Yes, I felt we should keep it all on recognisable territory. Both of us have a history of music behind us. To take on something completely new wasn’t really something either of us wanted to do. However, this is definitely the most complicated and detailed music that I have ever done. And that’s so exciting.
The recording process began a year ago, with Stolt going into the studio with three old friends to record the basic tracks.
I worked with The Flowers Kings duo of Jonas Reingold on bass and Felix Lehrmann on drums, with Tom Brislin on keyboards. Tom had done the Yes Symphonic Tour, and I knew him well. It was important for me to be comfortable with the musicians at this stage, because that way I was more relaxed about telling them how we wanted it all to sound. If I had been in the studio with people who were strangers, then I might have felt more restricted.
Stolt of course handled all the guitars parts, and subsequently other musicians were inveigled into the tapestry. These included Nad Sylvan plus Pain Of Salvation’s Daniel Gildenlow both on backing vocals, joined by female singers Anja Obermayer, Maria Rerych and Kristina Westas.
I also did some of the backing vocals,” reveals Stolt. “But none of the lead ones. Jon did all of those, as well as writing the melodies and lyrics. And he was happy with me to work with the musicians I chose in the studio. He trusted my instincts.
“Jon recorded his vocals in California, and I constructed these parts of the songs from the files he sent me.
The album, which is titled ‘Invention Of Knowledge’, has been co-produced by the two main protagonists. And Stolt was very impressed with Anderson’s attention to detail.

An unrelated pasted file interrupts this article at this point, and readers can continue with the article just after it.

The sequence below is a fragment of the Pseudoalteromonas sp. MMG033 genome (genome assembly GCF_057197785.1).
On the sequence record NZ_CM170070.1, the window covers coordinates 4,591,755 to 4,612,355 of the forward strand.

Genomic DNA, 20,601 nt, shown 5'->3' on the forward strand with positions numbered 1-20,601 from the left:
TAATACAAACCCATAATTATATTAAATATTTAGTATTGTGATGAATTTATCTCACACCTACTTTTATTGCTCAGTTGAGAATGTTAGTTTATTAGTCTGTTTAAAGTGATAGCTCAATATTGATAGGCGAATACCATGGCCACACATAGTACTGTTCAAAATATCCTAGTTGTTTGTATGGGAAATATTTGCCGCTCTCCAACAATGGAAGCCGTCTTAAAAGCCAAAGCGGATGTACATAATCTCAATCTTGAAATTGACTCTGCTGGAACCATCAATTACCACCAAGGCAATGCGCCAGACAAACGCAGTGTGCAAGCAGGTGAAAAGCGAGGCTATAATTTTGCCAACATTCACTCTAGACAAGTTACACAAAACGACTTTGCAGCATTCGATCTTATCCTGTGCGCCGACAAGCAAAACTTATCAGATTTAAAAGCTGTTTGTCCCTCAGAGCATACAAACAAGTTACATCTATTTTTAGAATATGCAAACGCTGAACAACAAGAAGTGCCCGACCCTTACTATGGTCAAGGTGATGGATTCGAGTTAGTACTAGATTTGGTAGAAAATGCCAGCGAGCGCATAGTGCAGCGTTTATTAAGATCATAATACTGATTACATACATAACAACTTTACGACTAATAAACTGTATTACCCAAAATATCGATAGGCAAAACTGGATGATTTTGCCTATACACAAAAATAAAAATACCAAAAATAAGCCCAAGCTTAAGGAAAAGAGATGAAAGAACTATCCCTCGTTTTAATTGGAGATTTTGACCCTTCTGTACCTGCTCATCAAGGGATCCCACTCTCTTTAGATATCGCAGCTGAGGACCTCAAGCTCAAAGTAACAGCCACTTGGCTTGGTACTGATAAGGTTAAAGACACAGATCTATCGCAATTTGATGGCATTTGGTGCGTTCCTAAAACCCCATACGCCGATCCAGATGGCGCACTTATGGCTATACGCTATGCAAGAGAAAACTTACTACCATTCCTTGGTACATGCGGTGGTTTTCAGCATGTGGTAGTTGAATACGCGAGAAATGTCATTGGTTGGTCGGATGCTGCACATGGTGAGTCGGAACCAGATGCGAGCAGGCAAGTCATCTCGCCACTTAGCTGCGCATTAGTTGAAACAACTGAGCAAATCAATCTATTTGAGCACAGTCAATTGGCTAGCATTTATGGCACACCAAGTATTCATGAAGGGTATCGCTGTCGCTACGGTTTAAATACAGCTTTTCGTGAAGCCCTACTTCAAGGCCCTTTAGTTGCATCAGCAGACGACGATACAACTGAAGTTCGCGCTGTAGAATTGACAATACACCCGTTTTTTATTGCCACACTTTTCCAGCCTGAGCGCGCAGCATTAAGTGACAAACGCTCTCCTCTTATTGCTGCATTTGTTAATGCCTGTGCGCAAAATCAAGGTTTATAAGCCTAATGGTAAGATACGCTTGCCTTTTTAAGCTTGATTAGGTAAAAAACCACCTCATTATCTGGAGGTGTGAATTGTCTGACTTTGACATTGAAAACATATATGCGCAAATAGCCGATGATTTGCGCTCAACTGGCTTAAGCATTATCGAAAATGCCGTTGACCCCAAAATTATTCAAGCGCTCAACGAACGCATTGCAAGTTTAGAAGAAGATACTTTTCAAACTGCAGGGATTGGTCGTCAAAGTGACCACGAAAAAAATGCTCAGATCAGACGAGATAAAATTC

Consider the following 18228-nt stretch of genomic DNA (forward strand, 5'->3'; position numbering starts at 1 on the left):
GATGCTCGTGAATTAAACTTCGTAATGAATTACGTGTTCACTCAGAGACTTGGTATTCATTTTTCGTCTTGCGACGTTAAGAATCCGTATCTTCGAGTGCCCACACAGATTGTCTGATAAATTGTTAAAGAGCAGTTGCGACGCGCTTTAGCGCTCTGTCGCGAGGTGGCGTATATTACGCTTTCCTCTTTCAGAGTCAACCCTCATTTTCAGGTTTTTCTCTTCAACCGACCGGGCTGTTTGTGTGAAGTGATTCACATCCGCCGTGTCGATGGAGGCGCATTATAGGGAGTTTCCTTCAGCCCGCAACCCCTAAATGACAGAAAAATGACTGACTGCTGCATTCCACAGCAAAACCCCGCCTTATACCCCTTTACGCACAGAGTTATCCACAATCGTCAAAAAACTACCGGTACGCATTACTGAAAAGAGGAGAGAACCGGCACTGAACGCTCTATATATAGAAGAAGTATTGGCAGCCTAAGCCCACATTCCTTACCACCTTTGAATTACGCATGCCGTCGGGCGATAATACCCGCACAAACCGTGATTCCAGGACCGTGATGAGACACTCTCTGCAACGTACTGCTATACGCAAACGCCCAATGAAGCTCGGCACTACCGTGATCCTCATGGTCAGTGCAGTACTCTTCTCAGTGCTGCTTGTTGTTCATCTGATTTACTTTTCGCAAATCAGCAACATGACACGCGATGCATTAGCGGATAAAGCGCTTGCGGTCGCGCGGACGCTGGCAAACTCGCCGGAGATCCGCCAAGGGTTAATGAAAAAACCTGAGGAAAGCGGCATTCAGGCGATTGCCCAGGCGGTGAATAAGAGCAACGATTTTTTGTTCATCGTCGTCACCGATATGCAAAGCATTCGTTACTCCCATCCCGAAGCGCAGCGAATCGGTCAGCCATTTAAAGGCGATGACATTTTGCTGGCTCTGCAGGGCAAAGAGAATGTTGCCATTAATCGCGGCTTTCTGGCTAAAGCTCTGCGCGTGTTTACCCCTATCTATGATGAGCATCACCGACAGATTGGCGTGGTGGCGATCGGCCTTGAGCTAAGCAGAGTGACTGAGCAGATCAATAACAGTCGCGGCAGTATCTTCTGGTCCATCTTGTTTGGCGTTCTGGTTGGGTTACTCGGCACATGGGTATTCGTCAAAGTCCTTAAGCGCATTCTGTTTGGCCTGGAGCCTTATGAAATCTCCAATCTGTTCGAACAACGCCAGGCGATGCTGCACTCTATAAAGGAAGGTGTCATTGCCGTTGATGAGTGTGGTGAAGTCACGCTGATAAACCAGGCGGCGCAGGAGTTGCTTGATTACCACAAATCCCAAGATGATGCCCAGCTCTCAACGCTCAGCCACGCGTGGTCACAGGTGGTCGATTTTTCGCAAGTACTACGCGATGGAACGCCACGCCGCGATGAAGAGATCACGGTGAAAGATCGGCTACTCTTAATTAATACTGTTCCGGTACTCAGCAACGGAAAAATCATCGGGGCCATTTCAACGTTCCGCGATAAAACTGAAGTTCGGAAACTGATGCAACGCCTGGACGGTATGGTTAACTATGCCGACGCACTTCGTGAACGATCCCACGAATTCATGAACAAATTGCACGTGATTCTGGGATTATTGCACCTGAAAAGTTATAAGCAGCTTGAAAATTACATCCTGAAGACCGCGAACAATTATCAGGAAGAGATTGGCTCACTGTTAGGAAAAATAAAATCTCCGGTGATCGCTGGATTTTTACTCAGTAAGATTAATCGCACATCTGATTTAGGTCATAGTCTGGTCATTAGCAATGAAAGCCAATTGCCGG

He was very specific in what he believed was needed. I have never worked with anyone who had so many creative ideas. I loved it. For instance, he might suggest that there was a need for a tribal rhythm at 12 minutes and 43 seconds into a track. Or, that his vocal needed a little effect at seven minutes and 12 seconds. It was so easy working with him. Not in the least what anyone might believe.
The album has just four tracks – ‘Invention Of Knowledge’, ‘Everybody Heals’, ‘Know’ and ‘Knowing’. “As you would expect, these are very long,” suggests Stolt. “It is difficult to describe the way they sound. You’ll have to hear for yourself. There is so much going on musically. As I said earlier, it does reflect the attitude in the ’70s, when artists didn’t allow their creativity to be confined to a linear dimension.”
Working with Roine has been such a musical mystical journey for me,” muses Anderson. “I’ve had so many musical adventures in music over the past decade, and feel the time is just right to release some of the songs that came to me with the help of fellow musicians. Roine has proved to be an excellent producer, as well as a very soulful guitarist and all round musician. We decided to create long-form musical journeys for people to take time to relax, listen and enjoy the results of our labours.
A visually stunning album cover. Profound and thought-provoking lyrics. Epic instrumentation and vocals. I could be describing almost any progressive rock album of note, but I am specifically referring to the underrated Yes album Relayer in this case. I say underrated because this album, featuring only three songs, all of which are worthy of the designation “progressive,” ended up wedged in between the controversial Tales from Topographic Oceans and the (relatively) lackluster Yes albums of the late 1970s/early 1980s.
First a brief comment on the sleeve design. Roger Dean is an integral part of Yes’ image, and his design for Relayer only bolsters the importance of his role. Inspired by images of war and the Knights Templar, Dean draws the viewer in to a world of fantastical images and drama, as the knights on horseback arrive to do battle with the twin snakes. Before one even listens to the album, he can already grasp its focus and themes: war and peace, victory and hope. Dean can capture in an image what Anderson, Squire, and Howe can capture in music.